Nearly 60 Killed in New Violence

New clashes between Muslims and Buddhists in western Burma take a heavy toll.

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rakhine-wounded-305.jpg An injured Rakhine Buddhist man lies on a bed at the hospital in Sittwe, Oct. 23, 2012.

Fifty-six people have been killed and thousands of homes destroyed by fire in western Burma’s Rakhine state in new violence between Rohingya Muslims and Rakhine Buddhists that erupted at the weekend, according to a state official.

Residents told RFA’s Burmese service that some of the casualties occurred when the military opened fire in an apparent bid to restore order.

Rakhine state spokesman Win Myaing said that the 25 men and 31 women were killed as the violence spread across townships by Thursday, foreign news agencies reported.

He said that 64 people were also injured in the clashes. Casualties included both Rohingyas and Rakhines.

The violence was reported in Mrauk U, Minbya, Rathedaung, and Kyauktaw townships, north of the state capital of Sittwe, and southern Rakhine’s Kyauk Phyu city and Mebyon township, officials and residents said. Some of the areas have been placed under emergency rule.

The fighting was the most serious since violence in June left more than 80 dead,  3,000 homes destroyed and 75,000 residents displaced, mostly Rohingyas, now living in temporary camps.

Authorities said they were unclear what caused the resumption of violence Sunday night. The Rohingya and Rakhine communities have blamed each other for starting the clashes.

Zaw Htay, director of President Thein Sein’s office in the capital Naypyidaw, had told RFA on Wednesday that the violence had escalated beyond the control of the authorities, but said that reinforcements would be sent to the area to ensure that further clashes were prevented.

“Although martial law had been imposed, the security forces were unable to control the situation. That’s why there have been additional riots in Minbya, Kyauk Pyhu and Mrauk U,” he said.

“The president has now instructed the military to send reinforcements into the conflict areas.”

Aid and mediation

The renewed tensions followed demonstrations in cities across the country against plans by the 57-nation Organization of the Islamic Conference (OIC) to provide aid to Rohingyas reeling from the June violence.

International rights groups have said the brunt of the June violence was borne by the Rohingya, whom the U.N. considers a stateless people and one of the most persecuted groups in the world.

Some 800,000 Rohingyas live in Rakhine state, where ethnic Rakhines form a majority.

In Washington, the U.S. State Department urged Burma to allow full humanitarian access to the affected areas, launch a dialogue aimed at reconciliation, and open investigations into the violence.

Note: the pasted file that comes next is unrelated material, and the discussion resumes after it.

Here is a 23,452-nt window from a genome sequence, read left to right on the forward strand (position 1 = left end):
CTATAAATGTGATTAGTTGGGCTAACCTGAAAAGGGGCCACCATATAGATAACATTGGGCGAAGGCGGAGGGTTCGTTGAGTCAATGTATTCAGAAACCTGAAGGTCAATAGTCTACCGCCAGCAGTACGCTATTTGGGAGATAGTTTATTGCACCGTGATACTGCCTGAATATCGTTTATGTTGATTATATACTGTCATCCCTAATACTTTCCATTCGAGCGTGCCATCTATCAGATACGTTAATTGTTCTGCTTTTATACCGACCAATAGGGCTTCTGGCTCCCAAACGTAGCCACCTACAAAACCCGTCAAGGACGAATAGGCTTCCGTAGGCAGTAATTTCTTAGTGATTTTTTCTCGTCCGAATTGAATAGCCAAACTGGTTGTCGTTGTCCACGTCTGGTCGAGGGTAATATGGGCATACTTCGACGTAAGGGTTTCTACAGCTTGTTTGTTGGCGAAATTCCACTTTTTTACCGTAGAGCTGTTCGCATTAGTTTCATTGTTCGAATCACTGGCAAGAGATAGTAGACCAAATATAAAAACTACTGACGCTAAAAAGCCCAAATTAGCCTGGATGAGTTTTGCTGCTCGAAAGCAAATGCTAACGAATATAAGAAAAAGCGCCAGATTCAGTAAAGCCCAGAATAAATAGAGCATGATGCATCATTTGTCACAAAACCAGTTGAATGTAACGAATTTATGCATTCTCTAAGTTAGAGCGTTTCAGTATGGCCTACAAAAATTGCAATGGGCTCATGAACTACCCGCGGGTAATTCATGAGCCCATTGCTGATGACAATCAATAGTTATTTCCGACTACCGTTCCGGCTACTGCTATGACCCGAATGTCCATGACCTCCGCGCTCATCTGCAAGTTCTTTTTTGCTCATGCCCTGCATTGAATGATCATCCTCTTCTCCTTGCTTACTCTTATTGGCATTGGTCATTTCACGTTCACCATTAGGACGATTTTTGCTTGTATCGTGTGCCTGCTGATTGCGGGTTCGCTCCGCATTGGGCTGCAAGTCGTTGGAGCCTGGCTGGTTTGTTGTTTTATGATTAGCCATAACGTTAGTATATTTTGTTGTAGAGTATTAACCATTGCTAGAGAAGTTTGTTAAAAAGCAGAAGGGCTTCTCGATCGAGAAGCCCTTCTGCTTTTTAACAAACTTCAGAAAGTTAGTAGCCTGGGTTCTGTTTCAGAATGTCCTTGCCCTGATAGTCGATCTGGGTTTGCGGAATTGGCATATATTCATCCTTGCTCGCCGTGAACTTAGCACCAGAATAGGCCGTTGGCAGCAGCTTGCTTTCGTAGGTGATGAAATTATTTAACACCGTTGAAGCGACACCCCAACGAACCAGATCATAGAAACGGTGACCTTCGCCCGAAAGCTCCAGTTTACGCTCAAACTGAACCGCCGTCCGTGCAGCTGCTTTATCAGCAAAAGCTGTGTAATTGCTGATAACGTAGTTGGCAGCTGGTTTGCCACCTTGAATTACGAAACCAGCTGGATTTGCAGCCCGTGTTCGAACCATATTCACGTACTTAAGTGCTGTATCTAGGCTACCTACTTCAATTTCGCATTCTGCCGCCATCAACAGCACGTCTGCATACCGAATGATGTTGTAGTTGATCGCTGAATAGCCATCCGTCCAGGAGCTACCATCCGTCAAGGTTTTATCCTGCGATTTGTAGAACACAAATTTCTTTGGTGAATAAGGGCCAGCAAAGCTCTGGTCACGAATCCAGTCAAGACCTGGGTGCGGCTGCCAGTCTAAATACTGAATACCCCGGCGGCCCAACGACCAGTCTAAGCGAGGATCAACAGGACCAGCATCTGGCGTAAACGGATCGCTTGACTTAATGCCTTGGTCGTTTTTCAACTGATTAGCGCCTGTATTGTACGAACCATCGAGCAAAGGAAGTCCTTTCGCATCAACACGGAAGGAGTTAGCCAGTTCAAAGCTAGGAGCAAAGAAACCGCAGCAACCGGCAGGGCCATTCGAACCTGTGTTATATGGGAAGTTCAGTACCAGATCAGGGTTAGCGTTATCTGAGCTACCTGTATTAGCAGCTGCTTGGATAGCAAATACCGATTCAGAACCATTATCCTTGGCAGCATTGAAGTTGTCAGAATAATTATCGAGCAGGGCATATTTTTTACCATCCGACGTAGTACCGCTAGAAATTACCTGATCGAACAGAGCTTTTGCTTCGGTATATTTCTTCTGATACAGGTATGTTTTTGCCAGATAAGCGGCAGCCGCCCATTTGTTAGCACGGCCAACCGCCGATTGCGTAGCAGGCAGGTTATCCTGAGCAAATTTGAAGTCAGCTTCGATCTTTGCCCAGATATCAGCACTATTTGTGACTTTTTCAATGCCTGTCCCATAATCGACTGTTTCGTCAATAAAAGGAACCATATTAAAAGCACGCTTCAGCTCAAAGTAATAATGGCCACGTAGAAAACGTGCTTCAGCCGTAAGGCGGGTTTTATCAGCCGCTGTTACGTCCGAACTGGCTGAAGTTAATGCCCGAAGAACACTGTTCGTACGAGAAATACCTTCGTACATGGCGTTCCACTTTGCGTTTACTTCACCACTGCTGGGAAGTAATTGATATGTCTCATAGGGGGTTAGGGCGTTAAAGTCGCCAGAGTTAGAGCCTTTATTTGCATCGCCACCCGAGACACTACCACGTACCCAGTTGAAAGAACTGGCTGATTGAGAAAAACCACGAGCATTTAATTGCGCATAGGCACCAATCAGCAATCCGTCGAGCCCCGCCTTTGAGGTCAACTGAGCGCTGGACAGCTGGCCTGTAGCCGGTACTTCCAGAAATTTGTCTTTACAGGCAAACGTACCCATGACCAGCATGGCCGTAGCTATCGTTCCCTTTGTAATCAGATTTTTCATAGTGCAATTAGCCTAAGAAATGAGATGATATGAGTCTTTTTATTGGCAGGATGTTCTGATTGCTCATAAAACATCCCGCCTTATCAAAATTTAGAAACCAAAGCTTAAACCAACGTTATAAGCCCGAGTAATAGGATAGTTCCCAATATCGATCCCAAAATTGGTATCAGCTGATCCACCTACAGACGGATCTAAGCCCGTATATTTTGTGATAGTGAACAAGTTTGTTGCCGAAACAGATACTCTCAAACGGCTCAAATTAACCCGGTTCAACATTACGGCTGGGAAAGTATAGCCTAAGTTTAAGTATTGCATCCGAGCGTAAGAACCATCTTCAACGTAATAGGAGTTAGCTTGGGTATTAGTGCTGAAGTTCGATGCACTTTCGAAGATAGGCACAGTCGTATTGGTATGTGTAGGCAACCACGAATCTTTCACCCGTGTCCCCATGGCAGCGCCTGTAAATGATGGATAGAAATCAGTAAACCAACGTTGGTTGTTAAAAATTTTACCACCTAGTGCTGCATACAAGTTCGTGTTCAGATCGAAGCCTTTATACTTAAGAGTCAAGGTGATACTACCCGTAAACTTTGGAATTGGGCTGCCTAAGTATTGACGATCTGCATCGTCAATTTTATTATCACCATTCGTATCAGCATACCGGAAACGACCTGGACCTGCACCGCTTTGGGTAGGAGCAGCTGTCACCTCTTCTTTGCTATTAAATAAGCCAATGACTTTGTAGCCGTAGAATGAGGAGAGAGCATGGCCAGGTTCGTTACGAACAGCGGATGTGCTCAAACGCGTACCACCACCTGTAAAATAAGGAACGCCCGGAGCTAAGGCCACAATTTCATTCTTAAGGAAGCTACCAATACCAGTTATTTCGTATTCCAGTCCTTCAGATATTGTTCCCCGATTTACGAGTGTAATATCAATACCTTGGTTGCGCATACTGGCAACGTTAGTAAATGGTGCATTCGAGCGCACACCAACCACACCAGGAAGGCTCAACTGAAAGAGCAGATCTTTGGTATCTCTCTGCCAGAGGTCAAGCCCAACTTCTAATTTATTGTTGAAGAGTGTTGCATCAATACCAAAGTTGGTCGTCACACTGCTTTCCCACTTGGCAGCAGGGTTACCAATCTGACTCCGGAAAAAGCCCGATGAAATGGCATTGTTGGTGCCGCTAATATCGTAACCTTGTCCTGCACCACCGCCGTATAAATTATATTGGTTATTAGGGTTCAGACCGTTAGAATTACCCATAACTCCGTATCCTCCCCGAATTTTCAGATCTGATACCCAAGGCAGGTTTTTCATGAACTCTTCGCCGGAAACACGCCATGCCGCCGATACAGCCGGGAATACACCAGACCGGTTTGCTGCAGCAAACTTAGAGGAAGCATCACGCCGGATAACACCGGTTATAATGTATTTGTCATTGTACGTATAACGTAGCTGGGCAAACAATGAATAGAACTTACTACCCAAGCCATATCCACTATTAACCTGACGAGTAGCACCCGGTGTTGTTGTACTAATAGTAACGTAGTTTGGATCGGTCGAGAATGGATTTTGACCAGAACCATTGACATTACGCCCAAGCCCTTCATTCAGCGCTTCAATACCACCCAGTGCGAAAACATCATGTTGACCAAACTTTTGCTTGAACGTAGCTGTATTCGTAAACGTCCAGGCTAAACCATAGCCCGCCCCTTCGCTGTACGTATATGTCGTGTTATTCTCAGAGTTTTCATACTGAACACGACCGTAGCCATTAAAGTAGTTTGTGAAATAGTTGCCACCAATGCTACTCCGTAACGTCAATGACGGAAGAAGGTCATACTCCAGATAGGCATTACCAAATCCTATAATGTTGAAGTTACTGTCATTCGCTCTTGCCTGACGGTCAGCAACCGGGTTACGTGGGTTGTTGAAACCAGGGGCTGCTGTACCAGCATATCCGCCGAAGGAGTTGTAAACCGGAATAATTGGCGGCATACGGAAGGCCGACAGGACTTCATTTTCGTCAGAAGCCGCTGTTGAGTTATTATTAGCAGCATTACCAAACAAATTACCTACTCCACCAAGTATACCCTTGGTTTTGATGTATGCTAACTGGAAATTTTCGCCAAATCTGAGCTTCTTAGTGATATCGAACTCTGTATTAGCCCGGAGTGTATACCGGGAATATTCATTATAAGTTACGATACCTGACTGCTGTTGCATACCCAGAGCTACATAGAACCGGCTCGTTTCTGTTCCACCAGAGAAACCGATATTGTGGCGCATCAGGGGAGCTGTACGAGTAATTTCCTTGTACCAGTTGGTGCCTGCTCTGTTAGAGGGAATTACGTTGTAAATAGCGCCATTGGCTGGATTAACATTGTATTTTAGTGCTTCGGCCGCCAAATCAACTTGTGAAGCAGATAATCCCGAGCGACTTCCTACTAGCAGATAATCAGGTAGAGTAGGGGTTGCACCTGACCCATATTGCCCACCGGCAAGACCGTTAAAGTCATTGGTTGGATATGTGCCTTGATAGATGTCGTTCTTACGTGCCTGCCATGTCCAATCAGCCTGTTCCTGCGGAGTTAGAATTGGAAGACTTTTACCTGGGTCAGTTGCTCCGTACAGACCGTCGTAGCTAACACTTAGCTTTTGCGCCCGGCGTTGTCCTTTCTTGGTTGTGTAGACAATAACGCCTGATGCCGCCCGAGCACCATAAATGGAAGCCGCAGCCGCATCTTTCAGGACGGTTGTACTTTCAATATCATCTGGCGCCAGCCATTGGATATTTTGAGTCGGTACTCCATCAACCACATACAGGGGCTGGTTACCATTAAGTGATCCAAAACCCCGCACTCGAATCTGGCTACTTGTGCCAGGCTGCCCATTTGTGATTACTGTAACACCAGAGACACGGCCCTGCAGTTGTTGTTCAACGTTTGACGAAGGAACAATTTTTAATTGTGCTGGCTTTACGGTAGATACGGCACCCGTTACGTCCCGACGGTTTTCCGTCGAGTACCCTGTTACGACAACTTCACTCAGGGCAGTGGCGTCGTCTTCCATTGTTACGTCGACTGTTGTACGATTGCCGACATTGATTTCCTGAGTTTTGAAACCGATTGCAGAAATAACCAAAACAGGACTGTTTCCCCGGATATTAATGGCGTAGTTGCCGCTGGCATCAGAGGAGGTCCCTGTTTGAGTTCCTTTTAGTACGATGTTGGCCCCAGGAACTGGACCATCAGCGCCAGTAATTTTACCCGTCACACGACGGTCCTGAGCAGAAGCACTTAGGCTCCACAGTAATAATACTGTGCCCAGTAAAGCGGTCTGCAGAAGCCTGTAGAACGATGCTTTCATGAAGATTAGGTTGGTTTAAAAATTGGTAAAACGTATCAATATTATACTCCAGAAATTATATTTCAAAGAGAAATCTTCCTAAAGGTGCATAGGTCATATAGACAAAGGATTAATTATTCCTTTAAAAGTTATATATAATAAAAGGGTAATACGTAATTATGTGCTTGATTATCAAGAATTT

"We join the international community and call on authorities within the country, including the government, civil and religious leaders to take immediate action to halt the ongoing violence," State Department spokeswoman Victoria Nuland told a news briefing.

Ko Aung Myat Kyaw, a member of parliament for the Rakhine Nationals Development Party, said the government was taking steps to provide aid and to mediate between the Rakhine and Rohingya communities.

“The state government is working to solve the problems. State ministers have gone to the places where these incidents are taking place and are mediating. The central government is not in a position to mediate effectively,” he said.

‘Shoot on sight’

Residents said the authorities had opened fire in a bid to control the violence and that both Rakhines and Rohingyas suffered casualties.

“The authorities … fired their guns and dispersed the crowds and confiscated some weapons,” Ko Aung Soe Thein, a Rakhine resident of Kyauk Phyu told RFA on Wednesday, blaming the Rohingyas for starting the clashes.

Ko Aung Soe Thein said that he had seen two Rakhines killed in the melee and more than 20 wounded and that he spotted the body of one Muslim in the street.

“[The situation now] is not at the point where you can feel safe … We haven’t slept since [Tuesday]. Almost the entire town has not slept,” he said.

A Rakhine villager in Mrauk U said that authorities had been ordered to “shoot on sight if groups of five people or more gather together” after a 5:00 p.m. curfew.

"Tensions were high between the two sides and the situation was such that if one side could, it would set fire to the other's property. At that time, the security forces shot at people,” the villager said, speaking on condition of anonymity.

Maung Ni, a Rohingya resident of Kyauk Phyu, said hundreds of Rohingyas fled to take shelter on boats in the port city’s coast after their houses were burned down.

“We don’t have our houses anymore. Our houses are [burned]. The [Rakhines] came down on us with knives and sticks. That’s why we are running away in a motor boat,” Maung Ni said.

“Two mosques were burned. When the Rakhine crowds approached, the Rohingyas resisted with homemade weapons.”
Maung Ni said the military fired when they were unable to control the situation.

“The military opened fire into the crowd and three Rohingya children were killed and around 10 others wounded,” he said.

Meanwhile, security had been tightened Thursday in Kyauk Phyu, where clashes on Tuesday night led to the burning of two mosques.

Reports said those made homeless by the fires and who had remained in the city had been moved to a soccer stadium for shelter. Some homeless Rakhines were provided shelter in monasteries.

Reported by RFA’s Burmese service. Translated by Win Naing. Written in English by Joshua Lipes.


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